So, have you been holding your breath since the end of last week’s episode, anxiously awaiting the reveal of who Olivia’s buyer is? I hope not, because that would lead to asphyxiation, and frankly, your death wouldn’t be worth it. After all that buildup, we do indeed see a young Iranian woman. She’s chatting with her team on the phone in Farsi while eyeing Liv’s kidnappers—just the wedge Olivia needed. She tells her kidnappers that the Iranian is mobilizing a plan to double cross them. Then, busting out some suprise Farsi, she tells the Iranian buyer that she’s being setup by Gus and co. The deal’s off, and the auction for Olivia Pope is back on—if you weren’t squicked by the auctioning off of a black woman, combined with Huck’s lovely diatribe about her being not a person but a collection of body parts, well, there’s another opportunity this week.
Our narrative cleaves once again to follow two camps. Thanks to Jake’s newfound coziness with the White House, the faithful of Pope and Associates know the Iranian deal is off and they fire up Marie Wallace’s black market identity. Both Quinn and Jake also take this moment to reach out to Huck about his mental stability. Jake tries the old “you and I are the same” routine, noting that he has locked away the side of him that enjoys a little ultraviolence (particularly the sound of snapping bones—ew), and that Huck has to do that, too. Quinn goes for extracting a promise from Huck that he won’t kill anyone again, and that he needs to maintain his sanity for her sake. So, a lovely cocktail of repression and guilt and dependency. If gladiator-ing doesn’t work out, Quinn and Jake, do not become therapists.
Their entry into the auction is a success. Crazy Gus recognizes Marie Wallace’s name and deduces that she’s making a comeback. Liv recognizes her name and realizes someone’s trying to get her. When the auction ends in an exact tie between Wallace and a group of Russians, Gus asks Liv how to proceed. Crazy Gus who shot a man in the back of the head. Crazy Gus who hates her. So, naturally Liv tells him Marie Wallace. And he promptly sells her to the Russians. Frankly, no one is on their game this episode.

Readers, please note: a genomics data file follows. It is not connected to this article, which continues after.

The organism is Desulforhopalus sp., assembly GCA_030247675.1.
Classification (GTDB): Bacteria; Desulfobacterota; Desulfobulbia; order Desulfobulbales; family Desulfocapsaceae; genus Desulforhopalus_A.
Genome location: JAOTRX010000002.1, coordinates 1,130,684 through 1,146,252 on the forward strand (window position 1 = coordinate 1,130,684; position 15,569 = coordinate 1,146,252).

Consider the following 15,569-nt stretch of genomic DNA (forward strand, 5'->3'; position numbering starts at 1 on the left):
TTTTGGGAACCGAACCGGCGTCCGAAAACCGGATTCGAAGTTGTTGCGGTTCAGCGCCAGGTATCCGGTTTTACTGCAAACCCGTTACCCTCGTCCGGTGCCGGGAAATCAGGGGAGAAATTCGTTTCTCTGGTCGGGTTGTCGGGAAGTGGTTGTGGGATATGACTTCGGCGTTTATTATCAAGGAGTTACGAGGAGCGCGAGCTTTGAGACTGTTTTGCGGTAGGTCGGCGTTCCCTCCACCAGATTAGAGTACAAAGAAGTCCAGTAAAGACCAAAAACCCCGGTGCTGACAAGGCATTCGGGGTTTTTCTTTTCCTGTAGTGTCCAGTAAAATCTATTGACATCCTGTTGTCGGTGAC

The White House is actually more of a camp divided. They’ve given up on the working with terrorists to outbid other terrorists (thank goodness). Fitz is gung ho about plans to extract Olivia at the first opportunity, regardless of his experts’ 30 percent success rate predictions. Navy Seals are the best! They can totally bring her home, no problem, because in Fitz’s world a Navy Seal apparently isn’t a human so much as an… armored robot? Just last episode we heard a stirring speech about how guilty he felt for sending men to their deaths with an eye to getting his girlfriend back. Sending more men to their probable deaths definitely seems like the best course of action. Despite hearing a lengthy dissertation on the numerous state secrets Olivia knows (and really, how did she get to know all this stuff? Does everyone in the situation room know she’s boning the president and just accept it?) and how dangerous it is for the state if she is captured, he refuses to consider ordering her death.
Is it time to talk about what a bad president Fitzgerald Grant is? Or rather, not a bad president—he’s no Andrew Johnson, though he did just start a war over a woman. Rather, let’s talk about what an empty suit Fitz seems to be. He’s been elected twice by the machinations of those around him. His policy initiatives (the few we’ve seen) make their way through Congress on the strength of his associates conniving behind the scenes. This is not to say, oh, that’s not how politics works, bribery and bitchery and back-door dealing seem to be the norm. It’s Fitz’s serene unawareness of all the muck everyone else is slogging through that is weird. He’s got his priorities (Liv), and the rest of the world can kind of go hang.
NEXT: What Cyrus has to say…